In accordance with section 773(a)(1)(B) of the Act, to the extent practicable, we determine normal value based on sales in the comparison market at the same level of trade as the export price. Pursuant to 19 CFR 351.412(c)(1), the normal-value level of trade is based on the starting price of the sales in the comparison market or, when normal value is based on constructed value, the starting price of the sales from which we derive SG&A expenses and profit. For export price sales, the U.S. level of trade is based on the starting price of the sales in the U.S. market, which is usually from the exporter to the importer.

To determine whether comparison-market sales are at a different level of trade than export-price sales, we examine stages in the marketing process and selling functions along the chain of distribution between the producer and the unaffiliated customer. See 19 CFR 351.412(c)(2). If the comparison-market sales are at a different level of trade and the difference affects price comparability, as manifested in a pattern of consistent price differences between the sales on which normal value is based and the comparison-market sales at the level of trade of the export transaction, we make a level-of-trade adjustment under section 773(a)(7)(A) of the Act.

In this review, we obtained information from Palini regarding the marketing stages involved in making its reported home-market and U.S. sales, including a description of the selling activities Palini (or, where applicable, its affiliate(s)) performed for each channel of distribution.

During the POR, Palini reported that it sold steel plate in the home market to end-users and service centers. We found that the selling activities associated with these channels of distribution did not differ significantly.[3] Specifically, we found that the provision of technical assistance and arrangement for freight delivery were the only selling activities differentiating home-market channels of distribution. Accordingly, we found that the home-market channels of distribution constituted a single level of trade.

Palini reported that its export-price sales were made using one channel of distribution, sales by an affiliated trading company not based in the United States to U.S. trading companies/distributors. Accordingly, we found that the single export-price channel of distribution constituted a single level of trade. We found that the export-price level of trade was similar to the home-market level of trade in terms of selling activities. Specifically, we found that technical assistance and the arrangement for freight delivery were the only two selling functions Palini provided for both levels of trade. Accordingly, we considered the export-price level of trade to be similar to the home-market level of trade and not at a less advanced stage of distribution than the home-market level of trade. Therefore, we matched export-price sales to sales at the same level of trade in the home market. See section 773(a)(7)(A) of the Act.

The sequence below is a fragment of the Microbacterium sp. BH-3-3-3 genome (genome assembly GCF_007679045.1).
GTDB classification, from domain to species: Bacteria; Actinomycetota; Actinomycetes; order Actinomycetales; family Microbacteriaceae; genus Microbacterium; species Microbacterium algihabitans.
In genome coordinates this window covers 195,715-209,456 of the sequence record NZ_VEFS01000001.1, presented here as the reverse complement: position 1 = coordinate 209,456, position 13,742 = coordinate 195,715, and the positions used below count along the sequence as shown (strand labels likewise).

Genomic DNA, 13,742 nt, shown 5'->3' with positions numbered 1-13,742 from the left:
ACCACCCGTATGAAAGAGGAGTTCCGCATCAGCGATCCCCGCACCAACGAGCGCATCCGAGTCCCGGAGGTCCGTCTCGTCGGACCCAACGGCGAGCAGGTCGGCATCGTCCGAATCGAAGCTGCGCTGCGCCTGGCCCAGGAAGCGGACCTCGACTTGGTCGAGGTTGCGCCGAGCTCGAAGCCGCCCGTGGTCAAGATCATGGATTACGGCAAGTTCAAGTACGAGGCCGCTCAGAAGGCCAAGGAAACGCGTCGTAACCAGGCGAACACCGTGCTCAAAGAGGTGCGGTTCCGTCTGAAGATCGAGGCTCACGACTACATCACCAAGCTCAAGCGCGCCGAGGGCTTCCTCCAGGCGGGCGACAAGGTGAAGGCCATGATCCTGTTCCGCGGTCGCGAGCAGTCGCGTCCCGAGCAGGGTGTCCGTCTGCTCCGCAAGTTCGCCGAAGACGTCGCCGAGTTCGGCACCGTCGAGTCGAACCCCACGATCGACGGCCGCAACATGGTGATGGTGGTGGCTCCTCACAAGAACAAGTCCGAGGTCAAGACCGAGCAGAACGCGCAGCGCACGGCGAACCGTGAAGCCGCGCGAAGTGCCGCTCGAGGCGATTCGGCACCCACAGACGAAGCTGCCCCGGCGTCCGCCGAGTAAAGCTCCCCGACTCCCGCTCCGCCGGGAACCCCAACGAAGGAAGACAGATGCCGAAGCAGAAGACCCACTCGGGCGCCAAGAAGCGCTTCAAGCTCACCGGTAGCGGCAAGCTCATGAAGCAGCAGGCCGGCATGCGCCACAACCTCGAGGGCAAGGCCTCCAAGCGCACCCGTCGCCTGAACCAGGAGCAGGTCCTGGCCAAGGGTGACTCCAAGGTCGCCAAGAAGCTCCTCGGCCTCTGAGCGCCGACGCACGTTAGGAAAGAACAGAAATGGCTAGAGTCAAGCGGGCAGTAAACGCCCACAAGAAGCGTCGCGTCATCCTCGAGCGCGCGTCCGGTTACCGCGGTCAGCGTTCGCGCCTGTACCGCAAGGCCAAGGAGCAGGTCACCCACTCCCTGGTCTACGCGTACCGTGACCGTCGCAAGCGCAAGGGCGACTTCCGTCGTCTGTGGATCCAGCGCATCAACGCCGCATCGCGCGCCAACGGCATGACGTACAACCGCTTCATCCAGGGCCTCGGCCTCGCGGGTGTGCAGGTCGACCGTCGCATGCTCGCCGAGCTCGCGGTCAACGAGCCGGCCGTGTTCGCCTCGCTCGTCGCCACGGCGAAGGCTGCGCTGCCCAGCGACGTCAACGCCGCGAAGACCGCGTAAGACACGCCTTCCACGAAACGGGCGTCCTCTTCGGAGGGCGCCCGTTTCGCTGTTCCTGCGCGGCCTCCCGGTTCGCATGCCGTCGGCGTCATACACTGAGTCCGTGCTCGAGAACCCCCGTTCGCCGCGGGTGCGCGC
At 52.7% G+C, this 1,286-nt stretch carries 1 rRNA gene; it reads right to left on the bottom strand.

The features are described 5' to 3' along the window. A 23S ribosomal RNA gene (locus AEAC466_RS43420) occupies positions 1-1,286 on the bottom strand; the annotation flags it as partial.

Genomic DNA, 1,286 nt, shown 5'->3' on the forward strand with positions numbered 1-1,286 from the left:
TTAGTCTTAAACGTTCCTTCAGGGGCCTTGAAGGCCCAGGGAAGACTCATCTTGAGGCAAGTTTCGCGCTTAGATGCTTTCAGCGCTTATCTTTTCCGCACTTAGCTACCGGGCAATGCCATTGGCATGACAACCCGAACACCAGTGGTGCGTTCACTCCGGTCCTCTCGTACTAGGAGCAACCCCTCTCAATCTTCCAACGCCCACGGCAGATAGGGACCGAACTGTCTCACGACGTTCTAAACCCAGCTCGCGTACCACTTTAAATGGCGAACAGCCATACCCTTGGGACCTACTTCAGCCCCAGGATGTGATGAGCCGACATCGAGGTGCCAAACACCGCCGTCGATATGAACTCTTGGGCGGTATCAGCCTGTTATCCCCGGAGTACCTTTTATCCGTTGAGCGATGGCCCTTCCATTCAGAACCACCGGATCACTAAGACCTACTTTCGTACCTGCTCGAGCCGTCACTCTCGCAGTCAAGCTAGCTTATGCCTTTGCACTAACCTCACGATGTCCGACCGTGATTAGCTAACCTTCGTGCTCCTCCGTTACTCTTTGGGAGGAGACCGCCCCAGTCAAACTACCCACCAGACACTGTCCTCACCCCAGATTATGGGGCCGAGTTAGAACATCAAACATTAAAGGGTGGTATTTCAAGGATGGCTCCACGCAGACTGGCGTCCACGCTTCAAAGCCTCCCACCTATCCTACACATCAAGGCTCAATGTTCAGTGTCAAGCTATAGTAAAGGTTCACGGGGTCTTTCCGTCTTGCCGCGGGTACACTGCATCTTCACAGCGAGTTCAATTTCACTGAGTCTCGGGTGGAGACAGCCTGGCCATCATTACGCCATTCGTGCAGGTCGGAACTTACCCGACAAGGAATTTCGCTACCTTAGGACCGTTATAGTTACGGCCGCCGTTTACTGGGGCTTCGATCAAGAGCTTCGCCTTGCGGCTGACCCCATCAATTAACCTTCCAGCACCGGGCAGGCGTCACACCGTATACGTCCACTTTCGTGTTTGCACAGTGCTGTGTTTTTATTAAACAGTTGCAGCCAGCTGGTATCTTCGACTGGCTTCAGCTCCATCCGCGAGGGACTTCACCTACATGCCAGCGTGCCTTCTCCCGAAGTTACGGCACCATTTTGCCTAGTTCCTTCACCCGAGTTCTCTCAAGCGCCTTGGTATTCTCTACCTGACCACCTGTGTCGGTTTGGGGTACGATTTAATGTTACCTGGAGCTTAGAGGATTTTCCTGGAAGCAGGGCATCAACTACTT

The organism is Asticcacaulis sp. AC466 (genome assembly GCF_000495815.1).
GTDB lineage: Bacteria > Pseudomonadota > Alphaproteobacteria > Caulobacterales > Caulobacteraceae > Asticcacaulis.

Currency Conversion

Pursuant to 19 CFR 351.415, we converted amounts expressed in foreign currencies into U.S. dollar amounts based on the exchange rates in effect on the dates of the relevant U.S. sales, as certified by the Federal Reserve Bank.

Preliminary Results of Review

As a result of this review, we preliminarily determine that a weighted-average dumping margin of 17.75 percent exists for Palini for the period February 1, 2008, through January 31, 2009.

Disclosure and Public Comment

We will disclose the calculations used in our analysis to parties in this review within five days of the date of publication of this notice. Any interested party may request a hearing within 30 days of the publication of this notice in the Federal Register. If a hearing is requested, the Department will notify interested parties of the hearing schedule.

Interested parties are invited to comment on the preliminary results of this review. The Department will consider case briefs filed by interested parties within 30 days after the date of publication of this notice in the Federal Register. Interested parties may file rebuttal briefs, limited to issues raised in the case briefs. The Department will consider rebuttal briefs filed not later than five days after the time limit for filing case briefs. Parties who submit arguments are requested to submit with each argument a statement of the issue, a brief summary of the argument, and a table of authorities cited. Further, we request that parties submitting written comments provide the Department with a diskette containing an electronic copy of the public version of such comments.

We intend to issue the final results of this administrative review, including the results of our analysis of issues raised in the written comments, within Start Printed Page 4783120 days of publication of these preliminary results in the Federal Register.

Assessment Rates

The Department shall determine, and CBP shall assess, antidumping duties on all appropriate entries. In accordance with 19 CFR 351.212(b)(1), we have calculated an importer-specific assessment rate for these preliminary results of review. We divided the total dumping margins for the reviewed sales by the total entered value of those reviewed sales for the importer. We will instruct CBP to assess the importer-specific rate uniformly, as appropriate, on all entries of subject merchandise made by the relevant importer during the POR. See 19 CFR 351.212(b). The Department intends to issue instructions to CBP 15 days after the publication of the final results of review.